During tavern hours you will have to keep an eye on the atmosphere of your tavern, which will be determined by the number of people in your bar, the activity level, and their mood respectively. Typically speaking, you want to always make sure that you have enough staff on hand to match the number of people frequenting your tavern so that none of them have to wait too long and that your staff remains engaged.  The activity of your bar, or rather the “energy” of it the more your will have to pay attention;  the more energetic the atmosphere is, the faster your customers will likely want to be served, while the lower the energy the easier it will be to keep up with everyone.  Finally we get to flavor of the gameplay, “moods”.  Every NPC in your bar including your staff has a mood associated with them.  These moods will often affect what customers want to drink, eat, or play, and in turn affect how they will react with each other.  Moods are cumulative and tend to spread, so be mindful of your staff and patrons; a cheerful melody could make everyone break out in song, while a depressed mood could make everyone else lose interest, finally be very mindful of arguments and fights, as if these were to snowball a tavern brawl might break out, potentially damaging your furniture and costing you your goods. (In game insurance exists to mitigate the damage, but it won’t pay for everything!) Every character has certain moods and activity levels they are pre-disposed towards, along with a number of stats and checks that determine whether or not your staff will be up to the task or make matters worse.  Taking orders, preparing food, providing entertainment, preparing the tables, and breaking up the odd fight or two are all parts of the job. Staff management is key for an automated tavern, however your avatar can always wade into the situation if the need calls for it. You are the boss after all, however you can only do one thing at a time however, so be sure that you are spending your time wisely!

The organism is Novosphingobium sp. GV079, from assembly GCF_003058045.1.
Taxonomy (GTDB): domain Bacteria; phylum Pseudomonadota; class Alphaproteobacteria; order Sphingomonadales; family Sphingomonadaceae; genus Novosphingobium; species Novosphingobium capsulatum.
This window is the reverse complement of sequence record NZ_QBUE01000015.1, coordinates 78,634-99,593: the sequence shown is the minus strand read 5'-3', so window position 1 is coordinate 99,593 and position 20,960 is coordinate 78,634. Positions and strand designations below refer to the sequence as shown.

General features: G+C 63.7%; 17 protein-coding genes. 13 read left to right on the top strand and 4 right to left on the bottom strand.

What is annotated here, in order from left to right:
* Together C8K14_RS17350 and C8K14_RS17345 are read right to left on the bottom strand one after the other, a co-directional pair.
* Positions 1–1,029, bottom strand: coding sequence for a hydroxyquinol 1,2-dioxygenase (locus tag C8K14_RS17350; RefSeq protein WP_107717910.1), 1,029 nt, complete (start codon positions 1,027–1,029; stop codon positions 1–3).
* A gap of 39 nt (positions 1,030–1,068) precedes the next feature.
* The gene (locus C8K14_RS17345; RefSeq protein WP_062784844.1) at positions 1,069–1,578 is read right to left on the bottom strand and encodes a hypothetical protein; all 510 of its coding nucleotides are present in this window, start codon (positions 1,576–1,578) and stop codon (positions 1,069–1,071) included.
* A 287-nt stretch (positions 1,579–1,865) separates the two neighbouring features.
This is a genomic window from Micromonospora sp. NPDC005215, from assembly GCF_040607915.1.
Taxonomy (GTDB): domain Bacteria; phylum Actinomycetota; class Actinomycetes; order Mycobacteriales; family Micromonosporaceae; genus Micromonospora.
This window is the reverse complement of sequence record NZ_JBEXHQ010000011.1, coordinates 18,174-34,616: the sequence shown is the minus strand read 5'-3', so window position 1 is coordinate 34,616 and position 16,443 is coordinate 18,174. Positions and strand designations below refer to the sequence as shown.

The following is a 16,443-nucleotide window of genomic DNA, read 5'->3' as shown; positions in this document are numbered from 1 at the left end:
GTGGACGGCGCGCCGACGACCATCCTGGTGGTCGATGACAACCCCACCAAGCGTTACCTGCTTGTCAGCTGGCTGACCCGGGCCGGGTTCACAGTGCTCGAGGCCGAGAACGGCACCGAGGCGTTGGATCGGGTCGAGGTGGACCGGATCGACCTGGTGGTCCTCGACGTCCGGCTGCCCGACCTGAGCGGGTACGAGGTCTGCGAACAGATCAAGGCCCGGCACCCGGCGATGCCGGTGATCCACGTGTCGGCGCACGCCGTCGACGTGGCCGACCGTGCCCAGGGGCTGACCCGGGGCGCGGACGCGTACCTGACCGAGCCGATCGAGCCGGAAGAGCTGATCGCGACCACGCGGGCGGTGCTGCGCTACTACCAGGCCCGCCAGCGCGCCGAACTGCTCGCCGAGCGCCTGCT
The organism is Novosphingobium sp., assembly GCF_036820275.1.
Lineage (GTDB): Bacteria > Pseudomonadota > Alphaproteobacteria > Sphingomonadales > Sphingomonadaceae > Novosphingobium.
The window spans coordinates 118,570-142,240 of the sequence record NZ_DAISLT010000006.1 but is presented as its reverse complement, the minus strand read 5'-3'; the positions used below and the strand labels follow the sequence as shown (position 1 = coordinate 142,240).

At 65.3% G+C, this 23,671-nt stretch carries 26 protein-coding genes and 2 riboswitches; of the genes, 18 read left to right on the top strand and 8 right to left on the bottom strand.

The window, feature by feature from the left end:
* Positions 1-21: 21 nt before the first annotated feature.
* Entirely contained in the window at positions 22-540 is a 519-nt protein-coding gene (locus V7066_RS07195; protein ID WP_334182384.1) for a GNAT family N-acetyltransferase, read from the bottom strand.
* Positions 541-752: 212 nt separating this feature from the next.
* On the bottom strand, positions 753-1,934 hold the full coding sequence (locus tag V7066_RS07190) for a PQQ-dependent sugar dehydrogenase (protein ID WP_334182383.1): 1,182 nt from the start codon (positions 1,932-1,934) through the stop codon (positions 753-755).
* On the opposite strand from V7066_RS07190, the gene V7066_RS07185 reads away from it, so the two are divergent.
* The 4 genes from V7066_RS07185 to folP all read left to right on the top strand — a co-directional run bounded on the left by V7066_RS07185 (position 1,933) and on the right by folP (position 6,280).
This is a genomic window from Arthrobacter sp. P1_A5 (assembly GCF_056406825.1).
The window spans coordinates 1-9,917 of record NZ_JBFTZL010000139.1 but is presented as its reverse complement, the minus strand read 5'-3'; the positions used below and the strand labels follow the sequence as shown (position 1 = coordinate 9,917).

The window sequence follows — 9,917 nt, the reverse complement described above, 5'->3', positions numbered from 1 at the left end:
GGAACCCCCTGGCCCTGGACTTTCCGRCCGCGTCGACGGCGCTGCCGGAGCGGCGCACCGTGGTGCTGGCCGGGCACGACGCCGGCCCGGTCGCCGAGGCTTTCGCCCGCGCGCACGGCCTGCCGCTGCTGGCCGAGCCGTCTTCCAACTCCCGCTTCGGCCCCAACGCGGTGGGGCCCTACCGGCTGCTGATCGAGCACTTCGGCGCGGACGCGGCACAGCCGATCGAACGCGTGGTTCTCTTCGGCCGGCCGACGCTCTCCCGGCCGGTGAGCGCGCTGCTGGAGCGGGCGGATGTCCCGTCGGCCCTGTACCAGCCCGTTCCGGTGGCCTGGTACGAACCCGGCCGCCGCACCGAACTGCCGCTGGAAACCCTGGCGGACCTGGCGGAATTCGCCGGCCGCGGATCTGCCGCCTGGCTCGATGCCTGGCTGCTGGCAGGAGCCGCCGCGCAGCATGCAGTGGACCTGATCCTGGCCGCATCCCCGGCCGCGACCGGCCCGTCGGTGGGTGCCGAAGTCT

Your avatar is the character that you will be prompted to create at the very start of the game.  (Ideally the player will be given a plethora of customization options for this, but it all depends on the final scale of the game and our development costs) Your avatar is the one character that you will be able to directly control for the majority of the game, and much like NPC characters he (or she!) will have stats and pre-dispositions of their own from which they can work with.  While your avatar will be initial average in all stats, you will be able to improve these over time by completing the related tasks in your tavern or taking lessons between shifts.  Storylines and upgrades can also further improve (or impede) your skills, just as they can for NPC Staff members.  While your initial avatar design is permanent, you will be able to customize your clothing and demeanor with various articles of clothing and story options respectively.  The former in particular is another aspect I will cover at a late point.